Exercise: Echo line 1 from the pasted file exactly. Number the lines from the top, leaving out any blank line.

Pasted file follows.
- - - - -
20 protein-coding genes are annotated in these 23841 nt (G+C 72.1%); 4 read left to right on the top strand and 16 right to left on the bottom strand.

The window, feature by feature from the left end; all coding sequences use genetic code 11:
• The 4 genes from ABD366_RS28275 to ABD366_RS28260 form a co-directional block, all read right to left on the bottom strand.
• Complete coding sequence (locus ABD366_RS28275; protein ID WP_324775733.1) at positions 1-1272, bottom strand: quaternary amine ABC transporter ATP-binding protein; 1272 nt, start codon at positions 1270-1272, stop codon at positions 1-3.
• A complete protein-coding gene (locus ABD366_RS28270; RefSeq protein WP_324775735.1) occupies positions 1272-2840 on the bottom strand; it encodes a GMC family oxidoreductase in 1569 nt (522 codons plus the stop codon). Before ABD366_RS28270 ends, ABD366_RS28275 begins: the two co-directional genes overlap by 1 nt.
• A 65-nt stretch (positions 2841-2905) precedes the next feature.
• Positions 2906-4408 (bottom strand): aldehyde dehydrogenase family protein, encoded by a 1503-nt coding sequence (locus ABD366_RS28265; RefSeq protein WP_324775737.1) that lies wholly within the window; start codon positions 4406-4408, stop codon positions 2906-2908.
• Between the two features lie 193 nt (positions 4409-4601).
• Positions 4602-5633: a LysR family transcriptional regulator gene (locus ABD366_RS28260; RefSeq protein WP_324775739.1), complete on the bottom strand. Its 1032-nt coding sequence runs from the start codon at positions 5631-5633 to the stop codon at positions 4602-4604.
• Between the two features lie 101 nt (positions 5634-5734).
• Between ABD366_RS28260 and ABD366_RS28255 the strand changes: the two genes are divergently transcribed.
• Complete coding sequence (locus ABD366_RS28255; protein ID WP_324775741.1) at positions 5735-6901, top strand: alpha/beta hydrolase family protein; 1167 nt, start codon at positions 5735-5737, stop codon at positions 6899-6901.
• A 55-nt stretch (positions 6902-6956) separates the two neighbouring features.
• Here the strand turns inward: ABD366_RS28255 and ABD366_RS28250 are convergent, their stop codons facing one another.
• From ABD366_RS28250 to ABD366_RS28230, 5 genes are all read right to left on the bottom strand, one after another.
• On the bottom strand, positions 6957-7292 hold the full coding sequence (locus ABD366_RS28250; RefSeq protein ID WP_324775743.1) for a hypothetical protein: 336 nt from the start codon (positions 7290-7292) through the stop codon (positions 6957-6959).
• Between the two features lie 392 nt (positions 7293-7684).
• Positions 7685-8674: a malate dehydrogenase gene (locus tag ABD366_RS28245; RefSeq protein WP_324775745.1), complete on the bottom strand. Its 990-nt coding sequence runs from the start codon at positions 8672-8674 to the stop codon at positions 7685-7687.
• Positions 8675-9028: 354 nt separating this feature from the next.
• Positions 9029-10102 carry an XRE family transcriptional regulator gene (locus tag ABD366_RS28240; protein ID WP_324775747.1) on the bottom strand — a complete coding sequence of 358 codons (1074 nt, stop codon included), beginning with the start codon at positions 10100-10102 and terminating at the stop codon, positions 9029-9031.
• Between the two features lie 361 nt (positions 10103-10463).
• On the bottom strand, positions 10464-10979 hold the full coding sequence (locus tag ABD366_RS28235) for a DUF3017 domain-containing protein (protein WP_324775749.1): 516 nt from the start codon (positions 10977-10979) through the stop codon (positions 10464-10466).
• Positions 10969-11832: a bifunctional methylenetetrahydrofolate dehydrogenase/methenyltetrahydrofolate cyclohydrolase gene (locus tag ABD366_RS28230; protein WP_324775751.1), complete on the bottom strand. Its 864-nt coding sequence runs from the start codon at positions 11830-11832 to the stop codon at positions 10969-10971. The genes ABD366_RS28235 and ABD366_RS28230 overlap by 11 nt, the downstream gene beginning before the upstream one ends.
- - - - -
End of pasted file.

20 protein-coding genes are annotated in these 23841 nt (G+C 72.1%); 4 read left to right on the top strand and 16 right to left on the bottom strand.